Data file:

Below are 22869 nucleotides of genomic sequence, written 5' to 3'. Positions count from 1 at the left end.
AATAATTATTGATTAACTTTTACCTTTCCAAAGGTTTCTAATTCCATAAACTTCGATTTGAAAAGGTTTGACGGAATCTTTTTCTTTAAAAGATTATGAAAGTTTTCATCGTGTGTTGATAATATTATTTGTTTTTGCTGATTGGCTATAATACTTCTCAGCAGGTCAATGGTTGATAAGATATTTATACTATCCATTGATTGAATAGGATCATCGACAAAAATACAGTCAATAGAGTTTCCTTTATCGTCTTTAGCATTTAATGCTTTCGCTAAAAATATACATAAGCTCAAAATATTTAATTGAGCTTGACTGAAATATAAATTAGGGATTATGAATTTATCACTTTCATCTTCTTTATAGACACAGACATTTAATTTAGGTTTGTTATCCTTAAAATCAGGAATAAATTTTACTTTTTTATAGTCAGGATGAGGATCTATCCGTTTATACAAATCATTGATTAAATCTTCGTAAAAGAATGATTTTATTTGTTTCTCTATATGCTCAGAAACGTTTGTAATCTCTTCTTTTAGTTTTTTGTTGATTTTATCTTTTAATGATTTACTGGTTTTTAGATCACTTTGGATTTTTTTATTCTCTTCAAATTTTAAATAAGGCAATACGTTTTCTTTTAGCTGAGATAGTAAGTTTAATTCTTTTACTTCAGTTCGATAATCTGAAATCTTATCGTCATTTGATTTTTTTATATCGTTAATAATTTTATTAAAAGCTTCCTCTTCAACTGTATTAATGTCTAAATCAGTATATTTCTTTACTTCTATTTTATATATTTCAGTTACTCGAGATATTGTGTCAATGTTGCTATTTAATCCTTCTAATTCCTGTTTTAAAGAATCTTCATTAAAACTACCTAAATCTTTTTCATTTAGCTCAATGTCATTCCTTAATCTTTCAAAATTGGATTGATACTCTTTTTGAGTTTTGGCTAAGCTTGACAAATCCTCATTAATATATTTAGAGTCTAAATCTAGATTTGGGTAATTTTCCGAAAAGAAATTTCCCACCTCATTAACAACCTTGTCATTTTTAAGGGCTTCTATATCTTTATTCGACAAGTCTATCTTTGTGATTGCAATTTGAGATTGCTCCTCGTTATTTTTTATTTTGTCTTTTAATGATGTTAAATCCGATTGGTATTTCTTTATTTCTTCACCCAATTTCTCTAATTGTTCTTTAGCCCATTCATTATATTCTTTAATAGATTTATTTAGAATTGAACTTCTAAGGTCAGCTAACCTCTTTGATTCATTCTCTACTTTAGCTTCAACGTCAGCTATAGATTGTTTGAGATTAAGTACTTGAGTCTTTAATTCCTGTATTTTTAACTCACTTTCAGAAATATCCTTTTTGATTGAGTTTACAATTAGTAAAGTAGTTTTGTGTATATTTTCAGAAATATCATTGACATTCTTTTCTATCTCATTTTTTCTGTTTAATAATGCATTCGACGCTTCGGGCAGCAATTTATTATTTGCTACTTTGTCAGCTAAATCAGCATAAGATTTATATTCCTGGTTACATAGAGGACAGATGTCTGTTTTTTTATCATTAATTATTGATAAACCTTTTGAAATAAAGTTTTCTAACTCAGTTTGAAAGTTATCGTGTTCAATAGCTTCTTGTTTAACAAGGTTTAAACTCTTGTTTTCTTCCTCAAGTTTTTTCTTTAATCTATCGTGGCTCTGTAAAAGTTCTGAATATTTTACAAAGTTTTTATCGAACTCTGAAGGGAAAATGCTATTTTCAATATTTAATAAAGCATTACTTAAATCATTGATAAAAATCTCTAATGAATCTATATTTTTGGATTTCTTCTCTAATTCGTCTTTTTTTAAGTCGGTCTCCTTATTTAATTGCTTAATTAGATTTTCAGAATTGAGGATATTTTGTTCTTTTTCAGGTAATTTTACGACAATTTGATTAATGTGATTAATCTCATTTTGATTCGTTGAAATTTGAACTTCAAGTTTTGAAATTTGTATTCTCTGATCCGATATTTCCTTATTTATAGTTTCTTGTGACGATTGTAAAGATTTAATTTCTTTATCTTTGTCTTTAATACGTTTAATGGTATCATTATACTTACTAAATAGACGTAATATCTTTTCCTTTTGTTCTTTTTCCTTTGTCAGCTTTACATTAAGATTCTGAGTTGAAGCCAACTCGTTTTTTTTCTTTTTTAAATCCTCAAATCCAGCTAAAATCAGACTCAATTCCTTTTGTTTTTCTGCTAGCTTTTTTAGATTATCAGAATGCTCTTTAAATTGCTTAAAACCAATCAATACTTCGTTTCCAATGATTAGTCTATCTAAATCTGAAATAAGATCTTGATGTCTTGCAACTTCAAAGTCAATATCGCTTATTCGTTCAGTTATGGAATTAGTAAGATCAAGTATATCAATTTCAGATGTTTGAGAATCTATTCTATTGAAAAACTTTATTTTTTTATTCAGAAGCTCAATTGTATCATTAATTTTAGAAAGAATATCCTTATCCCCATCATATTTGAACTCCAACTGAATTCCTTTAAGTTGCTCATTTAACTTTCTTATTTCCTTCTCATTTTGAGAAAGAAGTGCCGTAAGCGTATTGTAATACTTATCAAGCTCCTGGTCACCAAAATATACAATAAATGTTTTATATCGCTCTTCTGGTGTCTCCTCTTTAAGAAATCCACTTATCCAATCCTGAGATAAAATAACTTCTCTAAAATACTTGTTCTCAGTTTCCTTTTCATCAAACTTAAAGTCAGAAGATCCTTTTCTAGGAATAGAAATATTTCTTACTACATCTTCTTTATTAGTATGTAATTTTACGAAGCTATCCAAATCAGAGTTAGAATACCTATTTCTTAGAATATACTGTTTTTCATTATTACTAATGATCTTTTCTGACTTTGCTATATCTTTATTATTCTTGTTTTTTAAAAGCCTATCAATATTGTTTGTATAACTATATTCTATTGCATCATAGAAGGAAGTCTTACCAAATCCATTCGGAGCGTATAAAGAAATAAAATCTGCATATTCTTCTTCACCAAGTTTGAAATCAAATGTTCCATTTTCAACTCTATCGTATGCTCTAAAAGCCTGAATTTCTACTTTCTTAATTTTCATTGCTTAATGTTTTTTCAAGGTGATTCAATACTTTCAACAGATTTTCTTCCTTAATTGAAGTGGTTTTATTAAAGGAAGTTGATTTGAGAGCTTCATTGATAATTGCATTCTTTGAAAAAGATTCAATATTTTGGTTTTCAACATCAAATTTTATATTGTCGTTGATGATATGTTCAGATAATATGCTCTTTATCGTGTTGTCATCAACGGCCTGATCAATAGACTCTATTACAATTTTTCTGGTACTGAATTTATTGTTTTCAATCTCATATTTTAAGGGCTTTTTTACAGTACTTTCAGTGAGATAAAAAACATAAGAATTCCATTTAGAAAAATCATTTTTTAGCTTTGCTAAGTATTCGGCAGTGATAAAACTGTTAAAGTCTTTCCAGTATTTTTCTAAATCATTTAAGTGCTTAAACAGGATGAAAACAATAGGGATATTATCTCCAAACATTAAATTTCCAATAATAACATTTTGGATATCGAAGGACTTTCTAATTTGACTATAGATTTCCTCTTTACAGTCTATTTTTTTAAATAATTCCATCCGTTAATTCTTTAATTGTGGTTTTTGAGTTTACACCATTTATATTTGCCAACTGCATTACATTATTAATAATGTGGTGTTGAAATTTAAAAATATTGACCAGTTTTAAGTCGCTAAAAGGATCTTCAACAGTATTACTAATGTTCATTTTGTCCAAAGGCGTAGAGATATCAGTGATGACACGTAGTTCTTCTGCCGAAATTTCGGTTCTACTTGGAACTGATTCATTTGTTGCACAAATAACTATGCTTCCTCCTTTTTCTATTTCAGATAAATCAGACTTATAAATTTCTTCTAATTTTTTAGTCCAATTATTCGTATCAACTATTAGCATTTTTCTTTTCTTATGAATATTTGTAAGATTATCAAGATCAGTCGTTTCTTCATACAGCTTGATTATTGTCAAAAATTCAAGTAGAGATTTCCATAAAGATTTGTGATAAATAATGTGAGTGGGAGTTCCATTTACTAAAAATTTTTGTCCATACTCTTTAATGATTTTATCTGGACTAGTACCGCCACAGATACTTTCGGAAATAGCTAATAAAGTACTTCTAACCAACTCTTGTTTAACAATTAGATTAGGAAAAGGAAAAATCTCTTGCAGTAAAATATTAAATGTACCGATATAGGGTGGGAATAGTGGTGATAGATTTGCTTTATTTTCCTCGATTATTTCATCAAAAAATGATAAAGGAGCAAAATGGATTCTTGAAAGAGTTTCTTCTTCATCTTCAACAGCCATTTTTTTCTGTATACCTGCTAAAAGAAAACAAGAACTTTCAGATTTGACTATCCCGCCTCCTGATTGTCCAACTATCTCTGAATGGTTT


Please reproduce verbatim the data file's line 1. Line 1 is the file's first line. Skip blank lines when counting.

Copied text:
Below are 22869 nucleotides of genomic sequence, written 5' to 3'. Positions count from 1 at the left end.